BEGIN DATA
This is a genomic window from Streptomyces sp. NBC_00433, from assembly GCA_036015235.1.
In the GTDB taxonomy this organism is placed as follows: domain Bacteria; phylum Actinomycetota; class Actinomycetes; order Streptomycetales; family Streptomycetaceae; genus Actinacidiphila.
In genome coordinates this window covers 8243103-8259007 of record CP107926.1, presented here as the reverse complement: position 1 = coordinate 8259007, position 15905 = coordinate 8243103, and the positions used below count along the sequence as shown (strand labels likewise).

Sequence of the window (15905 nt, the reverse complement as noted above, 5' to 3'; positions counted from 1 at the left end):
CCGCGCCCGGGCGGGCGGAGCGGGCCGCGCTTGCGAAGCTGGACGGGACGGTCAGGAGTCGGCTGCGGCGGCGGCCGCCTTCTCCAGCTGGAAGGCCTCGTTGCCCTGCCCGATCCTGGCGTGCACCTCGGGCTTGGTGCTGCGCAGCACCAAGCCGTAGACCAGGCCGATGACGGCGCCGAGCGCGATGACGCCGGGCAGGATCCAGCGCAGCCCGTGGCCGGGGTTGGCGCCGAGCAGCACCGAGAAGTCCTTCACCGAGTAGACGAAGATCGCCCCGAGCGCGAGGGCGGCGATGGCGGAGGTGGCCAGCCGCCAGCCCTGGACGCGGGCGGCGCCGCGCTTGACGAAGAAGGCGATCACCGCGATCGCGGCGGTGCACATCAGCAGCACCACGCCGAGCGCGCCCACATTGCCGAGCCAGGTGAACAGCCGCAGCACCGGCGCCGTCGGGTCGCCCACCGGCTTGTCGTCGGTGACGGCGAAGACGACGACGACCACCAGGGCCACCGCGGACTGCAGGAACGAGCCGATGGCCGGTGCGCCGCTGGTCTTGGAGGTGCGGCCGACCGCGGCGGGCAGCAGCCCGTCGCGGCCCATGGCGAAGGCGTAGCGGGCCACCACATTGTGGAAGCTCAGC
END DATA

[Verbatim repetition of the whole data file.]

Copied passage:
This is a genomic window from Streptomyces sp. NBC_00433, from assembly GCA_036015235.1.
In the GTDB taxonomy this organism is placed as follows: domain Bacteria; phylum Actinomycetota; class Actinomycetes; order Streptomycetales; family Streptomycetaceae; genus Actinacidiphila.
In genome coordinates this window covers 8243103-8259007 of record CP107926.1, presented here as the reverse complement: position 1 = coordinate 8259007, position 15905 = coordinate 8243103, and the positions used below count along the sequence as shown (strand labels likewise).

Sequence of the window (15905 nt, the reverse complement as noted above, 5' to 3'; positions counted from 1 at the left end):
CCGCGCCCGGGCGGGCGGAGCGGGCCGCGCTTGCGAAGCTGGACGGGACGGTCAGGAGTCGGCTGCGGCGGCGGCCGCCTTCTCCAGCTGGAAGGCCTCGTTGCCCTGCCCGATCCTGGCGTGCACCTCGGGCTTGGTGCTGCGCAGCACCAAGCCGTAGACCAGGCCGATGACGGCGCCGAGCGCGATGACGCCGGGCAGGATCCAGCGCAGCCCGTGGCCGGGGTTGGCGCCGAGCAGCACCGAGAAGTCCTTCACCGAGTAGACGAAGATCGCCCCGAGCGCGAGGGCGGCGATGGCGGAGGTGGCCAGCCGCCAGCCCTGGACGCGGGCGGCGCCGCGCTTGACGAAGAAGGCGATCACCGCGATCGCGGCGGTGCACATCAGCAGCACCACGCCGAGCGCGCCCACATTGCCGAGCCAGGTGAACAGCCGCAGCACCGGCGCCGTCGGGTCGCCCACCGGCTTGTCGTCGGTGACGGCGAAGACGACGACGACCACCAGGGCCACCGCGGACTGCAGGAACGAGCCGATGGCCGGTGCGCCGCTGGTCTTGGAGGTGCGGCCGACCGCGGCGGGCAGCAGCCCGTCGCGGCCCATGGCGAAGGCGTAGCGGGCCACCACATTGTGGAAGCTCAGC